Facetting is the process of dividing a plot into subplots based on the values of a discrete variable. In the context of the Iris scatterplots, we can split by species across multiple plots.

ggplot(iris, aes(x=Sepal.Length, y=Petal.Length)) +
  geom_point() +

As you can see, facet_grid() splits our single plot into a number of plots equal to the levels of the factor we specify. The syntax behind facet_grid() specifies our “rows” and “columns” for our plots separated by a ~ tilde. E.g. facet_grid(row~column). If we dont have a factor for one of the column/row arguments, we just place a full stop.

A better example of this is using facet_wrap() with our weeds bar graph. facet_wrap() sorts the graphs into a rectangular layout by default.

weeds.bar2 <- ggplot(weeds.summarise2, aes(x=species, y=mean, fill=species))+
  geom_bar(stat="identity", show.legend=F, colour="black")+
  labs(x="Weed Species", y= expression(Flowers~(m^3)))+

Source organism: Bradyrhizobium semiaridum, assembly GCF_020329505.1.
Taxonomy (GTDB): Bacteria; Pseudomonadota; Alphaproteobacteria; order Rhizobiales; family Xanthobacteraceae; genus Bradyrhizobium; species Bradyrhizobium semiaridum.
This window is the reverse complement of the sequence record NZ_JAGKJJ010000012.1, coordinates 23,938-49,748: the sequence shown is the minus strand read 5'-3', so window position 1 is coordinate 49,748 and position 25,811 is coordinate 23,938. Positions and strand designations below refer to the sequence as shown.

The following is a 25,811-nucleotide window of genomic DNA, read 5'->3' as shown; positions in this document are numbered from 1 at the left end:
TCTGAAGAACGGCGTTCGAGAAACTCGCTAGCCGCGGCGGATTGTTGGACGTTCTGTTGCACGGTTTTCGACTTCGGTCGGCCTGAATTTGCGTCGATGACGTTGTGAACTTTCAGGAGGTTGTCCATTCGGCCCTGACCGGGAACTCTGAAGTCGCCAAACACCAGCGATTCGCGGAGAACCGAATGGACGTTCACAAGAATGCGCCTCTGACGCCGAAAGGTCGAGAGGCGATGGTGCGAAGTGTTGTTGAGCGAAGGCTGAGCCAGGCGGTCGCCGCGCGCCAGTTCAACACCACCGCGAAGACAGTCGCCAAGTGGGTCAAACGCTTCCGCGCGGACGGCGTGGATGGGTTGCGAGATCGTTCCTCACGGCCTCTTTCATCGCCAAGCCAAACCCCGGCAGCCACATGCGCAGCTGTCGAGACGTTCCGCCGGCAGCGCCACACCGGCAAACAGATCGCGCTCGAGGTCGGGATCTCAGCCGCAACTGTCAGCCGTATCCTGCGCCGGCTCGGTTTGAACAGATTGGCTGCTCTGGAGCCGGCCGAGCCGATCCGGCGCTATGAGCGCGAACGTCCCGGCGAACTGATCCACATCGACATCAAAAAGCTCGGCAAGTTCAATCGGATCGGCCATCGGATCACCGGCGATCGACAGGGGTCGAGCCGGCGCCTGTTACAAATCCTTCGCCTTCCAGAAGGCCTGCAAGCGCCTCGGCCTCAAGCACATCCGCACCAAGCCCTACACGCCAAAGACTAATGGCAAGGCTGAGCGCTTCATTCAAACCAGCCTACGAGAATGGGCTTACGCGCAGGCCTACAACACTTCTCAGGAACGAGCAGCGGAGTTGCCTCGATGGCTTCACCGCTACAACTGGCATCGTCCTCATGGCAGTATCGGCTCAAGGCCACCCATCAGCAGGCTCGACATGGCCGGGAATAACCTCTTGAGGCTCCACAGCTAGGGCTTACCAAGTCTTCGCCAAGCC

theme(panel.background = element_blank(), panel.grid = element_blank(), axis.line = element_line(colour = "black", size=1), axis.text = element_text(colour="lightsteelblue4", size=12), axis.title = element_text(colour="steelblue", size=14, face="bold"))+
  scale_fill_manual(values = c("lightblue", "steelblue", "darkslateblue"))+
  geom_errorbar(aes(ymin = mean-se, ymax = mean+se), width=0.5)+
  ylim(0, 50)+


As you can see, we have facetted by soil, creating two bar graphs of species by flowers, for each level of soil. With facet_wrap() we only specify one variable. This is useful for factors with many levels as it will automatically wrap to multiple rows. That is to say, instead of having 5 plots in a single row it might place 3 in the top row and 2 in the bottom.